Managers of halibut in the Pacific Ocean are reporting another year of declining stocks in most areas of the coast. The International Pacific Halibut Commission oversees management of the fish along the coast from Alaska to California. The commission held its interim meeting Tuesday and Wednesday, November 27-28 in Seattle and heard about the latest stock assessment of the valuable flatfish.
IPHC scientists do annual survey fishing to come up with the stock assessment, along with information from commercial catches and other fisheries along the coast.
“We estimate that the stock went down until somewhere around 2010 from historical highs in the late 1990s,” said Ian Stewart a quantitative scientist with the commission. “It increased slightly over the subsequent five year period and around 2015 or 2016, the stock leveled out and has been decreasing in spawning biomass slowly since that time period.”
Spawning biomass is the estimated total weight of fish that are old enough to reproduce. The commission’s annual survey showed the numbers of halibut coast-wide dropped by six percent from year before. The estimated weight of fish legal to catch in the commercial fishery dropped by 19 percent from the year before in Southeast area 2C and three percent in 3A, the central gulf.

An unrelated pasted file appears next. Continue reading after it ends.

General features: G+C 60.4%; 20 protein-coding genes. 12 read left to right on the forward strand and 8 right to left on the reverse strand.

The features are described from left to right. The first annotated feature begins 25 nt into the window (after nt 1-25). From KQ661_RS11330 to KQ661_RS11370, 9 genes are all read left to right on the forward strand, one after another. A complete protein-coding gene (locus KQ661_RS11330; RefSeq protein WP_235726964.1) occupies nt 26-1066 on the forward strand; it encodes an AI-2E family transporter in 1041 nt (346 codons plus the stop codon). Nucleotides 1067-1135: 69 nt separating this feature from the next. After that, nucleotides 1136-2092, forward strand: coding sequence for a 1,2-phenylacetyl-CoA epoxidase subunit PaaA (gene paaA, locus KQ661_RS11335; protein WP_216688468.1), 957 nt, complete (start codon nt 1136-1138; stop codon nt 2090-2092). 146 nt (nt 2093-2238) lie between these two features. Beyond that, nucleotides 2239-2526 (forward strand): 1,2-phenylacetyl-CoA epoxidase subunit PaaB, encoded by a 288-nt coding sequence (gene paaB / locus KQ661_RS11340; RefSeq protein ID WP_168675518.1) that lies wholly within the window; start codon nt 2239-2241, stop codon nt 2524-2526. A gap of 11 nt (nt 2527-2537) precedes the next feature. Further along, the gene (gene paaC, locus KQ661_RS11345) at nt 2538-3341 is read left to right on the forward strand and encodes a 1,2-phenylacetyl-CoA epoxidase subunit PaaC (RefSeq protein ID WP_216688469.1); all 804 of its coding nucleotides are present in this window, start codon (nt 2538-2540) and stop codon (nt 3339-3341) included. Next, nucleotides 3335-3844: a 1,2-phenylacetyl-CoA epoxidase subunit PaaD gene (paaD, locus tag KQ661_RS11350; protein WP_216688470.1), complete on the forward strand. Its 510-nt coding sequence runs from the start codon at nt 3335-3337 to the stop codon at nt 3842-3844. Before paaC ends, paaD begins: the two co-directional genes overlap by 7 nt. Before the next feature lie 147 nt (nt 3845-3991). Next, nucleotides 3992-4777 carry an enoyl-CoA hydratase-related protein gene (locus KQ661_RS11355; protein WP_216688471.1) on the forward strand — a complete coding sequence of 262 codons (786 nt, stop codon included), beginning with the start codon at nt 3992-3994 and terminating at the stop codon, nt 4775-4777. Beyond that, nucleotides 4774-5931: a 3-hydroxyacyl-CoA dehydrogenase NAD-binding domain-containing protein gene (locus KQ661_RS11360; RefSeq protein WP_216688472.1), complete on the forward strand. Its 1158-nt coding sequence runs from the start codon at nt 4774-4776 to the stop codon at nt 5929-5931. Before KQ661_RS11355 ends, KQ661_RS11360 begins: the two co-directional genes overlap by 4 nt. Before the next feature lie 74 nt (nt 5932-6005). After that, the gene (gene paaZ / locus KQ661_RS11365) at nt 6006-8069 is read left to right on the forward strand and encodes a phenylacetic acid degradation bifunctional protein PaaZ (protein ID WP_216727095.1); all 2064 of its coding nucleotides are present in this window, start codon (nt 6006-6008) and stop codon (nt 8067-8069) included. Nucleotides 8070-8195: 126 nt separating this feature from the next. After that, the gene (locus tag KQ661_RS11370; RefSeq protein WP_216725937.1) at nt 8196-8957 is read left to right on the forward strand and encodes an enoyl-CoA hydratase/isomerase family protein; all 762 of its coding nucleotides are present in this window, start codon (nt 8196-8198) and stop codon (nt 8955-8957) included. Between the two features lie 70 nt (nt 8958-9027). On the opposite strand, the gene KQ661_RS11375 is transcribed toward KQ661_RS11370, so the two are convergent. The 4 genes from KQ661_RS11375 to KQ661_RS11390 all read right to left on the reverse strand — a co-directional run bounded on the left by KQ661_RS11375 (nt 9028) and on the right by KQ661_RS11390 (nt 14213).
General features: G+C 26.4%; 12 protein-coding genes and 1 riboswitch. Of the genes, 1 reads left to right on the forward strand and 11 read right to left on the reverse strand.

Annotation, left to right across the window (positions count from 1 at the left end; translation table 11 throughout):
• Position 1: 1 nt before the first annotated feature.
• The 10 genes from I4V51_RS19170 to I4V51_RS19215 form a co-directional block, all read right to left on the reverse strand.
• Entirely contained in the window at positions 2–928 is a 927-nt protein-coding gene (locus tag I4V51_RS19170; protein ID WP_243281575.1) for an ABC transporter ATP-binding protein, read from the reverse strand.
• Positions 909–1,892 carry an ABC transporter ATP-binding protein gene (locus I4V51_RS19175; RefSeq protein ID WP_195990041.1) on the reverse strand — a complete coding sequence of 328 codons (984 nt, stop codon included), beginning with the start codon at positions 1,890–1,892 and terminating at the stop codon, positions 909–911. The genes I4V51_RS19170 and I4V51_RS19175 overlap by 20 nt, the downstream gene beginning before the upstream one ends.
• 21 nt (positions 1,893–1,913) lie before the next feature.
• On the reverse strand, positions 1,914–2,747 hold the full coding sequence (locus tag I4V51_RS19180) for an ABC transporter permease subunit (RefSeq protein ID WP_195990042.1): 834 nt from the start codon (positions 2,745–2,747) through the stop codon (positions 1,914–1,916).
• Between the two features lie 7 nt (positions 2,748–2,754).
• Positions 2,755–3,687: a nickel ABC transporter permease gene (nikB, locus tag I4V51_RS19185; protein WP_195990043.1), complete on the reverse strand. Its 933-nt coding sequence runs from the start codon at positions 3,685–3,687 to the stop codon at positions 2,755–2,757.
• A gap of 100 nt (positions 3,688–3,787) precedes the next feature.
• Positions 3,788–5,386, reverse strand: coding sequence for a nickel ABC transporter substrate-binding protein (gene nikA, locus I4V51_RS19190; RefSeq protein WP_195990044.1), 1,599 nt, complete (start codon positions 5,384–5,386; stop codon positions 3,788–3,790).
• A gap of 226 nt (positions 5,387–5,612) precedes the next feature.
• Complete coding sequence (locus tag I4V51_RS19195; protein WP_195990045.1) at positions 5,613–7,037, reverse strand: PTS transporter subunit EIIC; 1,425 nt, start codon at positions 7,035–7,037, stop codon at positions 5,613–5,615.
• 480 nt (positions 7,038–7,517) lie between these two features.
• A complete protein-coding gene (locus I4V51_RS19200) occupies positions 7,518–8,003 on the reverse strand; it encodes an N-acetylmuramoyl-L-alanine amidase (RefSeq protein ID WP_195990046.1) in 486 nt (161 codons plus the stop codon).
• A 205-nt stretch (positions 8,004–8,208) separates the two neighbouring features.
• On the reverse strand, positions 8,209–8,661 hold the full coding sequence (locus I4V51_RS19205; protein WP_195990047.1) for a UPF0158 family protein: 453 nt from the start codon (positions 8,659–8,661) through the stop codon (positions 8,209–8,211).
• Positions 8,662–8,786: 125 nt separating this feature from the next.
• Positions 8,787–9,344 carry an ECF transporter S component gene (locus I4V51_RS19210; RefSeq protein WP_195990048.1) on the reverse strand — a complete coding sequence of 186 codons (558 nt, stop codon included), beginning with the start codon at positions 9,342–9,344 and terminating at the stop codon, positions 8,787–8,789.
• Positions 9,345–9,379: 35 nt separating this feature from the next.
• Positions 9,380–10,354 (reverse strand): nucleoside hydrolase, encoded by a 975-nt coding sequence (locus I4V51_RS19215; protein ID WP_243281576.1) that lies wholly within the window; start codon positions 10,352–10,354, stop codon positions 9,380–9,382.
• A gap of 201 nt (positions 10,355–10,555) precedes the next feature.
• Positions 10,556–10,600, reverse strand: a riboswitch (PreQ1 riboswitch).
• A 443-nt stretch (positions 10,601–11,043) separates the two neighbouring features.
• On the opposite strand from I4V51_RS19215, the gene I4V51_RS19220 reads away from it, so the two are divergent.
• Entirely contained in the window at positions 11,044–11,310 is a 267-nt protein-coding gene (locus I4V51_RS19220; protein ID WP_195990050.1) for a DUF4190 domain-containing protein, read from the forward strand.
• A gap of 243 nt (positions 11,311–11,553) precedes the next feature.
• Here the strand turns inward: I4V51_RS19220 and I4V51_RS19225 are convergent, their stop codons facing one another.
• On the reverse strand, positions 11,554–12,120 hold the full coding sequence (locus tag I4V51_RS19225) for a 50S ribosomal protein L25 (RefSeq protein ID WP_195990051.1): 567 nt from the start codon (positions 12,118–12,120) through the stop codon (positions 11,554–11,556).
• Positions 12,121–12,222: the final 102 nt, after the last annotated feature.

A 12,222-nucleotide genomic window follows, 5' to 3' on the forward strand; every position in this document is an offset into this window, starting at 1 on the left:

The commission has been expanding its survey up and down the coast. New survey points were added in Southeast Alaska and British Columbia in 2018.
Stewart told commissioners that there’s a high probability that halibut stocks will continue to drop at the current level of fishing because of less productive years for the fish between 2006 and 2010.
“The fishery is becoming increasingly focused on those low years between 2006 and 2010,” Stewart said. “And given the data we have in hand right now I think we can be pretty certain that those year classes between 2006 and 2010 are probably quite low. And those are going to have a strong effect on the projections over the next several years, both for what’s available in terms of fishery yield as well as what’s going to be likely the trend in the spawning biomass over the next several years.”
Total mortality of halibut in 2018 was estimated at 38.74 million pounds. That includes fish killed in commercial, subsistence and sport fisheries along with bycatch in other fisheries. That number is down from the nearly 42 million pounds caught in 2017. The commercial catch in 2018 coast-wide was around 23.5 million pounds, the lowest catch in the past decade.
IPHC scientists don’t present recommendations for catch limits but give the commission a table that shows probabilities of future stock declines based on various levels of fishing. The commission is made up of six members, three each from the U.S. and Canada.
Decisions on the coast-wide catch limit and limits for different regulatory areas will be during the IPHC’s annual meeting at the end of January in Victoria, British Columbia.